The Stargazer’s Embassy: Another take on aliens

The Stargazer's Embassy

The Stargazeer’s Emabssy

By

Eleanor Lerman

I got this book from NetGalley, and this was the pleasant surprise. My selection of this book was based on the quirky name it has and the description given on the book cover. I mean The Stargazer’s Embassy sounds like an odd concept! I  actually did not even know what to expect, but in the end, it was good that I did not have any preconceived notion. The book is of-course about the aliens, but more than aliens, it felt like a peek in the brains of the different stories that float around the aliens. The book’s heroine, Julia, is an oddball who can see the aliens everywhere. They are the part of her life, but they have always been on sidelines. Julia meets a professor cum the practioner of psychology named John, and that is how she gets sucked further into the aliens.

The books is a different take on aliens. I have read quite a few alien books, but most of these books have been in the field of the romance or intergalactic war. I do carry my towel with me as well for hitchhiking. 😉

But all this paints a picture in the mind where we are able to communicate with the aliens, some establish relationships too(friends, family, romance etc.) But this book is making me think differently. The book talks about a situation in which a few people are abducted, and they carry with themselves the trauma of that experience. The book treats the abduction by the other race in such an other worldly manner. There is a psychiatric treatment for these people, support groups, books, theories etc.

I have always thought about the aliens as a race–either in their romanticized form or probably in their enemy-who-are-going-to destroy the earth form. This book doesn’t take any midway. It is so realistic in its description of the confusion about what the aliens want that I am also with the characters in the story, confused as to where all this is leading to.  I don’t know how the book is going to end, but it has made a home in my mind for now. We all talk about aliens, but we rarely talk about the victims who have to go through the experience of trying to decipher what these aliens are actually looking for and want.

There are so many frightening aspects this novel brought to forefront.

Here is the official summary of the book.

The Stargazer’s Embassy explores the frightening phenomenon of alien abduction from a different point of view: in this story, it is the aliens who seem fearful of Julia Glazer, the woman they are desperately trying to make contact with. Violent and despairing after the murder of the one person she loved, a psychiatrist who was studying abductees, Julia continues to rebuff the aliens until her relationships with others who have met “the things,” as she calls them, including a tattoo artist, a strange man who can take photographs with the power of his mind, and an abductee locked up in a mental hospital, force Julia deeper into direct alien contact and a confrontation about what death means to humans and aliens alike.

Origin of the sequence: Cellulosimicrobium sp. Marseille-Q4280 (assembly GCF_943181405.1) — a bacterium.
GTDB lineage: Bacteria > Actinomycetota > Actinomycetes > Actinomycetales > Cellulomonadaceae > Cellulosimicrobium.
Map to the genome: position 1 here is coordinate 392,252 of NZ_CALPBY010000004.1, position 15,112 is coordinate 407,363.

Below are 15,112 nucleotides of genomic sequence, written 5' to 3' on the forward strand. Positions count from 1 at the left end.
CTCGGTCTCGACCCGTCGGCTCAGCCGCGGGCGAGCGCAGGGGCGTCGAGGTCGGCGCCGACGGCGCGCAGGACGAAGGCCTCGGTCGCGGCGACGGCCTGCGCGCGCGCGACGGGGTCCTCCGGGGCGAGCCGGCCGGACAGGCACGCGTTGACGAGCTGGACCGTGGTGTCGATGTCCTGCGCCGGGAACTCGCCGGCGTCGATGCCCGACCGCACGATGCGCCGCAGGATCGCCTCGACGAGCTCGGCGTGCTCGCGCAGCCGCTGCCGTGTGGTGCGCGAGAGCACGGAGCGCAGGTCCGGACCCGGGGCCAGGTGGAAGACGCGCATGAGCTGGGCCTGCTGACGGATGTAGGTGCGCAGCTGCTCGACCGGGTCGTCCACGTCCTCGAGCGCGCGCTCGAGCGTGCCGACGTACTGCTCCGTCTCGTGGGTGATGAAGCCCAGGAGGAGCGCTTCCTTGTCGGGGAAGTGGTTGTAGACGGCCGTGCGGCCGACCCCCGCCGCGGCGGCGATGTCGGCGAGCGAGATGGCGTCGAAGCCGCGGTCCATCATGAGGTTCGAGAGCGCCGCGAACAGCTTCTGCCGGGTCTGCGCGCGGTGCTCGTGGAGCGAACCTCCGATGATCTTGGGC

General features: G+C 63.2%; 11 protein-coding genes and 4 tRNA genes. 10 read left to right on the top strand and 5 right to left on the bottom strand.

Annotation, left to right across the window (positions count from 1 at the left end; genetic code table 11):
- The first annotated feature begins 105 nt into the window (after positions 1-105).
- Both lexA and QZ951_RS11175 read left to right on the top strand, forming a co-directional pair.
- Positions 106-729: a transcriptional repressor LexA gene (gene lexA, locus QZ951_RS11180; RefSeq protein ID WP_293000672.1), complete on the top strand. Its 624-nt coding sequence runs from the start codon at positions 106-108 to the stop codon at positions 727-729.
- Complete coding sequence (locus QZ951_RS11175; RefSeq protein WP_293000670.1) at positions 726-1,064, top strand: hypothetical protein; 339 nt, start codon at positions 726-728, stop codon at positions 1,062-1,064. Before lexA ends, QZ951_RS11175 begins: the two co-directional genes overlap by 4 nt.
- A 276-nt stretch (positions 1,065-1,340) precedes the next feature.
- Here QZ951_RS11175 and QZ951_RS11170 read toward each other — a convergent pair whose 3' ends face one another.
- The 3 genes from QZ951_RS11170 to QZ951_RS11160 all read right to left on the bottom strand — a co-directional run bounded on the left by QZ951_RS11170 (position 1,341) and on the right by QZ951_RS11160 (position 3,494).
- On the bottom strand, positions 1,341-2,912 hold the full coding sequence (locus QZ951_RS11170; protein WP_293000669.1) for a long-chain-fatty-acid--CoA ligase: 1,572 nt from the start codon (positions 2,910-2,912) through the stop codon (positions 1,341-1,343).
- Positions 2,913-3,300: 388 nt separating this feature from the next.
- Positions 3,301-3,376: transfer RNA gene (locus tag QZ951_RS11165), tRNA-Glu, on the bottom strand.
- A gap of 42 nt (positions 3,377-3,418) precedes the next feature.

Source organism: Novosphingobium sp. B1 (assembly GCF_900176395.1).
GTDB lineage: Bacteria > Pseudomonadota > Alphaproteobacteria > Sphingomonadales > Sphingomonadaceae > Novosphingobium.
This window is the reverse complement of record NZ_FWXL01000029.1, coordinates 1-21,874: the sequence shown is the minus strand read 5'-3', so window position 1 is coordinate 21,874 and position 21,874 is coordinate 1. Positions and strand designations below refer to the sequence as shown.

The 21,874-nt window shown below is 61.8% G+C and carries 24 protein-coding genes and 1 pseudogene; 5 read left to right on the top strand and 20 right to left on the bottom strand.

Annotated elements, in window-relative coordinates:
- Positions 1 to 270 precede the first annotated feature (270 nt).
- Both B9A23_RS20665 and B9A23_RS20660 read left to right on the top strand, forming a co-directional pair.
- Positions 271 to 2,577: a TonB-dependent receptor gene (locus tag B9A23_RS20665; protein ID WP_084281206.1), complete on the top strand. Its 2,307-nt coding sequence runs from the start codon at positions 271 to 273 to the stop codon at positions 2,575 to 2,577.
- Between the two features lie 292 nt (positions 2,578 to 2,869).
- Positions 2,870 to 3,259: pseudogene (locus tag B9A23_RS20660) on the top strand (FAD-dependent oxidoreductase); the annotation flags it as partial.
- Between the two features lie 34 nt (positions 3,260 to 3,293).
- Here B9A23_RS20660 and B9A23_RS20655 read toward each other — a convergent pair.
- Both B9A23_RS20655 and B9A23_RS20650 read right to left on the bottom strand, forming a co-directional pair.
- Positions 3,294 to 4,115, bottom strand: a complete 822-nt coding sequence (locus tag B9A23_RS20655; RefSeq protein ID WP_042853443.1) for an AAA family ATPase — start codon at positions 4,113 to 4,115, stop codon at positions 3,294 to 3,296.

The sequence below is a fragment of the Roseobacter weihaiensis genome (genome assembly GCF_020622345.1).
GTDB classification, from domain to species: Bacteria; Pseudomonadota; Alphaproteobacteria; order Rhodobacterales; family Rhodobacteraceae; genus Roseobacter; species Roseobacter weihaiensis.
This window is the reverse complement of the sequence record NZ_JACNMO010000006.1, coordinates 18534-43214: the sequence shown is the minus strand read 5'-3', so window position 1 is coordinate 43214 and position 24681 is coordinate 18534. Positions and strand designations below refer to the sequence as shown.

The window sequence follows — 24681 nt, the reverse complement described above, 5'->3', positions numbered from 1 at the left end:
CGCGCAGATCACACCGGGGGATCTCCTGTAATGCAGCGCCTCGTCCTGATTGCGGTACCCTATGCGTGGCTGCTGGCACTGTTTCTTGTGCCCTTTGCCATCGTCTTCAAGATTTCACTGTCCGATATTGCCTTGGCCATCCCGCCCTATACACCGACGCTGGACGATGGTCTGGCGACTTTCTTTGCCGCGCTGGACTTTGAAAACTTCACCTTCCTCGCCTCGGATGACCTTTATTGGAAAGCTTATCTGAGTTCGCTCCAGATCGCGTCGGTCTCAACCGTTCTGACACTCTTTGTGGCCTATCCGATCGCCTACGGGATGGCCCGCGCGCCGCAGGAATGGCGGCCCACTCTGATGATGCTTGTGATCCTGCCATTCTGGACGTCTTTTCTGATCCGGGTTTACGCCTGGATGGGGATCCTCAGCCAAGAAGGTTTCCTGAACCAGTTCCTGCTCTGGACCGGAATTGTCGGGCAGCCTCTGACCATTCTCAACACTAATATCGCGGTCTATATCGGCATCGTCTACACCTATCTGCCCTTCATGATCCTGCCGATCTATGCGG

What I liked about the book

  1. Characters and idea: The book is filledd with quite interestng characters. I mean, apart from the title, there is a character which can actually click actual pictures of vision in someone’s mind. There are aliens who are so out-of-place in the dimension that they don’t know how to behave like humans.
  2. Details and writing: I generally do not know much about alien abductions, fictional or non-fictional, but the way this book gave a perspective, it was a way which I found quite realistic. I  mean, of course, I don’t know the people who believe in that, but the details were so beautifully woven in the story that it never felt unreal. There was the direct connection in the story.
  3. The plot: If it is not clear till now, I enjoyed the plot a lot. Although I was not much into the ending that the book had, I still was won over by the plot. It is a mix of intrigue, psychology, sci-fi, and language. It just had me there. There were times when I felt that the book was going too slow, but I just could not keep it down because I wanted to know what is going to happen next.

What I disliked

  1. The ending: The ending of the book just did not resonate with me. I have no idea how the book could have been ended in any other way, but that ending just felt a bit forced to me.
  2. The uneven pacing: There were few sections when there was nothing happening. I knew while I was readig the book that things were happening, but it felt a bit dragged because I could not understand why they were happening. There were moments, small ones, when I thought about keeping the book down because I just could not understand what was happening. But I’m glad I did read the end. And if I try to recall those moments when I wanted to stop reading, I cannot recall them.


Final Verdict


The book is definitely worth reading. If yoou start the book, do preverse till the end. You won’t be disappointed. The book is novel in its plot, characters, and writing.

Four Stars

 

 

 

 

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